Saturday, October 5, 2013
Director John Saunders
Designer Mark Thompson
Lighting Designer Martin Kinnane
Sound Designer Rowan Karrer
Dramaturge Caleb Lewis
Animation Andrew Hagan
at The Street Theatre, Canberra, October 1 – 5, 2013.
Reviewed by Frank McKone
Since Monkey Baa makes considerable claims http://monkeybaa.com.au/info/history/) such as Founding members Eva Di Cesare, Sandra Eldridge and Tim McGarry established Monkey Baa to raise the bar of work for young people in Australia..., their production of Emily Eyefinger needs some detailed consideration.
The style of acting and the construction of the storyline can only be described as zany pantomime. Like traditional British pantomime there was nearly as much for the adults to recognise and enjoy in the story of entering the tomb in the Ancient Caves of Tutenkamouse, with its mystery of the curse upon the first to enter, and in the characterisations especially of Great Aunt Olympia and the evil Arthur Crim, as for the target audience of 5 to 10 year olds.
There were some younger children in the audience when I saw it, and they were a bit frightened by some of the sound effects and Arthur Crim’s coming off stage into the audience – and they probably didn’t follow the story very well, especially since the transitions between scenes were often unpredictable. In fact, in academic terms, “zany” could almost be classed as “absurdism”.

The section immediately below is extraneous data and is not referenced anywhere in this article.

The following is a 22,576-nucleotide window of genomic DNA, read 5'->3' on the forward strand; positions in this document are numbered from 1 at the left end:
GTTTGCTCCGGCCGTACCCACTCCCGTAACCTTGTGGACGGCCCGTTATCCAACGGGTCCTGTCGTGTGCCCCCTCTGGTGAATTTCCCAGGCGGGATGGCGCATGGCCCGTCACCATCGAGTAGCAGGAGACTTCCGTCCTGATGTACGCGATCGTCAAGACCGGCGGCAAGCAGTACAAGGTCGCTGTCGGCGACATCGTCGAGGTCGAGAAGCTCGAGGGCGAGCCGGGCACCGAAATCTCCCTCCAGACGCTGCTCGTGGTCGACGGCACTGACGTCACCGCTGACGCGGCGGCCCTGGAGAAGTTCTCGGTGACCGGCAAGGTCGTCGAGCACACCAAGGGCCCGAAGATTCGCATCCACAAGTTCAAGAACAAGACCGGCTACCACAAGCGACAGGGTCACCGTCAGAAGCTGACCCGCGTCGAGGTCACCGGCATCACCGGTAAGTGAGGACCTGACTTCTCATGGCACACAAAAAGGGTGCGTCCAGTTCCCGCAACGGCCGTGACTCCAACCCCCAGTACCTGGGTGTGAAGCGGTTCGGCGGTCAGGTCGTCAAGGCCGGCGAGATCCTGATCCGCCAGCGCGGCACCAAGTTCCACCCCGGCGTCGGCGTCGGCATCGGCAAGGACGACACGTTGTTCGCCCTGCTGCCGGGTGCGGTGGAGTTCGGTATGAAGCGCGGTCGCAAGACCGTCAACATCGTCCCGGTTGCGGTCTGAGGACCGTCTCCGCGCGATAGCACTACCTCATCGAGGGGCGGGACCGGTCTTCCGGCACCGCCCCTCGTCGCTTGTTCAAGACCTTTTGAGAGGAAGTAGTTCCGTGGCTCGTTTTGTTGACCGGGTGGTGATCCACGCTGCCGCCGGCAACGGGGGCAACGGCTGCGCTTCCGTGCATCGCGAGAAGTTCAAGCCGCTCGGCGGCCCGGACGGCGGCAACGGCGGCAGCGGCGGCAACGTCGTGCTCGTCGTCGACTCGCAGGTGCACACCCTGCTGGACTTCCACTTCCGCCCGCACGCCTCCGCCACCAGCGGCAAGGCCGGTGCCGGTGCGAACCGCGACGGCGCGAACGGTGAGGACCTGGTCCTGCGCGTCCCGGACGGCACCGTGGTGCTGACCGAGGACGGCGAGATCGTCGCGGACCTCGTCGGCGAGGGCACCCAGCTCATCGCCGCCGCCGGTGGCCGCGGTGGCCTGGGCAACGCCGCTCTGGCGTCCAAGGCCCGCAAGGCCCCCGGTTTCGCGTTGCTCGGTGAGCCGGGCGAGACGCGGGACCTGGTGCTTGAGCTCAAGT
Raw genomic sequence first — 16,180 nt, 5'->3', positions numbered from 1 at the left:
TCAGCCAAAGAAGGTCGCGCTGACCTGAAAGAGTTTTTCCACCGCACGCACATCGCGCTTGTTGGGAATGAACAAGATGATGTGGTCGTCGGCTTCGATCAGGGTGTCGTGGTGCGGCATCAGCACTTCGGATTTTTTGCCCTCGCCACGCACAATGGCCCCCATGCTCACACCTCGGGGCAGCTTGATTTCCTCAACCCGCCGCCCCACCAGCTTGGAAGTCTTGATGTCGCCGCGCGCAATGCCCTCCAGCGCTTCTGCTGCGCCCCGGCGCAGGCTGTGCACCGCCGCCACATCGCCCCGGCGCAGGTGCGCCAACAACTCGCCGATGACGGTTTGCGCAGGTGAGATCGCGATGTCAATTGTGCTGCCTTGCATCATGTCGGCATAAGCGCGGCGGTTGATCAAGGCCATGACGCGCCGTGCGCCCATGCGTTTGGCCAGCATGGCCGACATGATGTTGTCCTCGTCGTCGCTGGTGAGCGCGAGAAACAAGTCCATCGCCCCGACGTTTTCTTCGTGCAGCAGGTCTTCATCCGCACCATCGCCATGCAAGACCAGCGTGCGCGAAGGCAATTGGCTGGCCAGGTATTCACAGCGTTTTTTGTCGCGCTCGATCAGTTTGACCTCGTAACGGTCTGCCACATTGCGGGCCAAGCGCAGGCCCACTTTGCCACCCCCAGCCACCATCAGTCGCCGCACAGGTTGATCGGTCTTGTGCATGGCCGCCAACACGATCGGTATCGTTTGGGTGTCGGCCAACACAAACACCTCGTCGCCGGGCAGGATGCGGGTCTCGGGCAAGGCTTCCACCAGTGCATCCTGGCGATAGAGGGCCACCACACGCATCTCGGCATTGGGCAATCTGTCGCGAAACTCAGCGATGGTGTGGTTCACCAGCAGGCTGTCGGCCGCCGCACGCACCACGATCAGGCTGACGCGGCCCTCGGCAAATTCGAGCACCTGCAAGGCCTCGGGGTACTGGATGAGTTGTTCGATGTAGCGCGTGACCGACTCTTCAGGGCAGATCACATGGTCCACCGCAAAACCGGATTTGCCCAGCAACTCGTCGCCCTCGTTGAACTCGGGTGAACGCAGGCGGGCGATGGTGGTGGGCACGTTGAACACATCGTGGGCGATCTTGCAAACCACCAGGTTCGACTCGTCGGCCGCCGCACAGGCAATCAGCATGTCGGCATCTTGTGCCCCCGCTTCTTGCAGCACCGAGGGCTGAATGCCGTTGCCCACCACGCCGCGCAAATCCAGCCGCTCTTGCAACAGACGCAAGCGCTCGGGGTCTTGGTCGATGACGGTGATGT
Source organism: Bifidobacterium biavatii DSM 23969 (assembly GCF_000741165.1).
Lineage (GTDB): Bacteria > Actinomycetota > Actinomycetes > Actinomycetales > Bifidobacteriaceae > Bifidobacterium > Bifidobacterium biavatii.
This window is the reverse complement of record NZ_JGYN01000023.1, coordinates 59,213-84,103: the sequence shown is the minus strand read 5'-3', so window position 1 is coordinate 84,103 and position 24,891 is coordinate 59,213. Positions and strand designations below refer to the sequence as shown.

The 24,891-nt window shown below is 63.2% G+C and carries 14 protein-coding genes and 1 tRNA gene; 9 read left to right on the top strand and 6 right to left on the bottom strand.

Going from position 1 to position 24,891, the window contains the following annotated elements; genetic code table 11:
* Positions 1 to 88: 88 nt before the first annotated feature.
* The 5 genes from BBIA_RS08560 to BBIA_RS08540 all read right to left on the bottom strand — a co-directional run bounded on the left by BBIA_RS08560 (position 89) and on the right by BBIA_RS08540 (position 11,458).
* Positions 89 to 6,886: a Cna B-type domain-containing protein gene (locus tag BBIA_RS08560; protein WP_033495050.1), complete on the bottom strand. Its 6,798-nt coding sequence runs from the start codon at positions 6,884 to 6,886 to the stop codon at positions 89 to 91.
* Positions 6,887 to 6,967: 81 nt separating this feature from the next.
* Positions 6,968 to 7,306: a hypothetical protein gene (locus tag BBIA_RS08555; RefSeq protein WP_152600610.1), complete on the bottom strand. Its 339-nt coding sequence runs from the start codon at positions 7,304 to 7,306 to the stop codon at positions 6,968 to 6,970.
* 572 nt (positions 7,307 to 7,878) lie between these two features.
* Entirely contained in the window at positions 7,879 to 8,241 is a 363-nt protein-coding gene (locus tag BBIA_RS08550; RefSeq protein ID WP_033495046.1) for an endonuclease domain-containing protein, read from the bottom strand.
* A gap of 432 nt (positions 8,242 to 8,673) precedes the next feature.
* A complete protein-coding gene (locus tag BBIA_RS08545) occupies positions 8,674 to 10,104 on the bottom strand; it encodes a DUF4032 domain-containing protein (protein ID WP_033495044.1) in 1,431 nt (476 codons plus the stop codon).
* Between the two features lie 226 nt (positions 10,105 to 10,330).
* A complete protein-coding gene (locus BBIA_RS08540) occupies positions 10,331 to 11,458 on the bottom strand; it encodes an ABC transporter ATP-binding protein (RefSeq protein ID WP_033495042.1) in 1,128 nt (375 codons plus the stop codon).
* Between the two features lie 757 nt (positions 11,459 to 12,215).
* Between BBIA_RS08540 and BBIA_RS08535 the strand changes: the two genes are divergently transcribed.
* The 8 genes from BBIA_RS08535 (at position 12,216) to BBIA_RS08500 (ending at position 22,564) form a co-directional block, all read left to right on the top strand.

On the other hand the older children clearly got the hang of the visual jokes and clowning, and recognised the reactions of the young characters, especially of Malcolm sulking because his mouse researcher father insisted he wear a mouse costume all the time, and of Emily’s feeling that she had lost her identity because her finger with its third eye had become the centre of attention. The fact that they both took control of their lives – Malcolm taking his mouse head off in front of his father, and Emily realising she should keep her eyefinger and even enjoy being different rather than ‘normal’ – was an effective educational message, presented as a natural part of the action without obvious moralising.
On the point of standards (raising the bar), the acting was certainly up to high chin up level in characterisation and movement skills, and I was impressed with the set, props, sound and video design (and technical quality), especially considering the limitations you might expect when touring.
Having seen only one Monkey Baa production, I can’t say anything about the quality of their work overall, but within the range of the style of Emily Eyefinger, this production is certainly at a very good professional standard.